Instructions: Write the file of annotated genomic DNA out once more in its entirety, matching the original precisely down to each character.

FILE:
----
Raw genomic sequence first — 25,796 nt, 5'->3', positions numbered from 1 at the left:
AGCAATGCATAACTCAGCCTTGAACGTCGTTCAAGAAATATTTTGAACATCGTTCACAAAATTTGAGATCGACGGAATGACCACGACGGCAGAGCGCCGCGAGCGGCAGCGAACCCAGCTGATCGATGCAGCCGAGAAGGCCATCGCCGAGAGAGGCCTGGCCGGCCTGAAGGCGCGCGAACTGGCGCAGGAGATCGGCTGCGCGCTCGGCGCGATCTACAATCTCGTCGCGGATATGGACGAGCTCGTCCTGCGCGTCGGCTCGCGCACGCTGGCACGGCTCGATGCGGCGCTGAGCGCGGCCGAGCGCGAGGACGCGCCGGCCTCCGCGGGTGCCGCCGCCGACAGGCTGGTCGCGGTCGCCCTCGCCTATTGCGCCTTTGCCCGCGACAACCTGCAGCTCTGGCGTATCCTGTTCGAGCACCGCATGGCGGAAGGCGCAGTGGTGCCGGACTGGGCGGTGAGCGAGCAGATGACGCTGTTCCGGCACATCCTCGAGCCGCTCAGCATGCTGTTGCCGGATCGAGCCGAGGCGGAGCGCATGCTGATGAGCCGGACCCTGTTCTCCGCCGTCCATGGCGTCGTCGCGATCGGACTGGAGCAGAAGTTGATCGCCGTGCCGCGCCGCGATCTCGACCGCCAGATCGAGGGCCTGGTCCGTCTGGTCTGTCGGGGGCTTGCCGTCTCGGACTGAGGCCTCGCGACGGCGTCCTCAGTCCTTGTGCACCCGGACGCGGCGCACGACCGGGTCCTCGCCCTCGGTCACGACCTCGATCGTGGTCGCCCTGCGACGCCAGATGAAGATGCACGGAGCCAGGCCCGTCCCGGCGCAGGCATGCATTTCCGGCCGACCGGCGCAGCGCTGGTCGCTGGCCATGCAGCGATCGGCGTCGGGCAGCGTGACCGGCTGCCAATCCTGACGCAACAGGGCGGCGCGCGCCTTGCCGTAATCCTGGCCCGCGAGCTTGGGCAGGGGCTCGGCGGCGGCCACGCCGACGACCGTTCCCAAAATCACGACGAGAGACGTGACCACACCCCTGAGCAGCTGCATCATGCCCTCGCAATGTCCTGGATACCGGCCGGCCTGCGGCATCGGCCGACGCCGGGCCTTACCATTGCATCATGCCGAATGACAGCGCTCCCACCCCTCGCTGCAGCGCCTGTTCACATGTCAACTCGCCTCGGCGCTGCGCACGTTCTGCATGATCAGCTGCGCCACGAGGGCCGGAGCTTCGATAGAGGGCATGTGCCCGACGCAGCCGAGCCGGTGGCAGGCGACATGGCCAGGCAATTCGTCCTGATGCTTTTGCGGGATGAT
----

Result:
Raw genomic sequence first — 25,796 nt, 5'->3', positions numbered from 1 at the left:
AGCAATGCATAACTCAGCCTTGAACGTCGTTCAAGAAATATTTTGAACATCGTTCACAAAATTTGAGATCGACGGAATGACCACGACGGCAGAGCGCCGCGAGCGGCAGCGAACCCAGCTGATCGATGCAGCCGAGAAGGCCATCGCCGAGAGAGGCCTGGCCGGCCTGAAGGCGCGCGAACTGGCGCAGGAGATCGGCTGCGCGCTCGGCGCGATCTACAATCTCGTCGCGGATATGGACGAGCTCGTCCTGCGCGTCGGCTCGCGCACGCTGGCACGGCTCGATGCGGCGCTGAGCGCGGCCGAGCGCGAGGACGCGCCGGCCTCCGCGGGTGCCGCCGCCGACAGGCTGGTCGCGGTCGCCCTCGCCTATTGCGCCTTTGCCCGCGACAACCTGCAGCTCTGGCGTATCCTGTTCGAGCACCGCATGGCGGAAGGCGCAGTGGTGCCGGACTGGGCGGTGAGCGAGCAGATGACGCTGTTCCGGCACATCCTCGAGCCGCTCAGCATGCTGTTGCCGGATCGAGCCGAGGCGGAGCGCATGCTGATGAGCCGGACCCTGTTCTCCGCCGTCCATGGCGTCGTCGCGATCGGACTGGAGCAGAAGTTGATCGCCGTGCCGCGCCGCGATCTCGACCGCCAGATCGAGGGCCTGGTCCGTCTGGTCTGTCGGGGGCTTGCCGTCTCGGACTGAGGCCTCGCGACGGCGTCCTCAGTCCTTGTGCACCCGGACGCGGCGCACGACCGGGTCCTCGCCCTCGGTCACGACCTCGATCGTGGTCGCCCTGCGACGCCAGATGAAGATGCACGGAGCCAGGCCCGTCCCGGCGCAGGCATGCATTTCCGGCCGACCGGCGCAGCGCTGGTCGCTGGCCATGCAGCGATCGGCGTCGGGCAGCGTGACCGGCTGCCAATCCTGACGCAACAGGGCGGCGCGCGCCTTGCCGTAATCCTGGCCCGCGAGCTTGGGCAGGGGCTCGGCGGCGGCCACGCCGACGACCGTTCCCAAAATCACGACGAGAGACGTGACCACACCCCTGAGCAGCTGCATCATGCCCTCGCAATGTCCTGGATACCGGCCGGCCTGCGGCATCGGCCGACGCCGGGCCTTACCATTGCATCATGCCGAATGACAGCGCTCCCACCCCTCGCTGCAGCGCCTGTTCACATGTCAACTCGCCTCGGCGCTGCGCACGTTCTGCATGATCAGCTGCGCCACGAGGGCCGGAGCTTCGATAGAGGGCATGTGCCCGACGCAGCCGAGCCGGTGGCAGGCGACATGGCCAGGCAATTCGTCCTGATGCTTTTGCGGGATGAT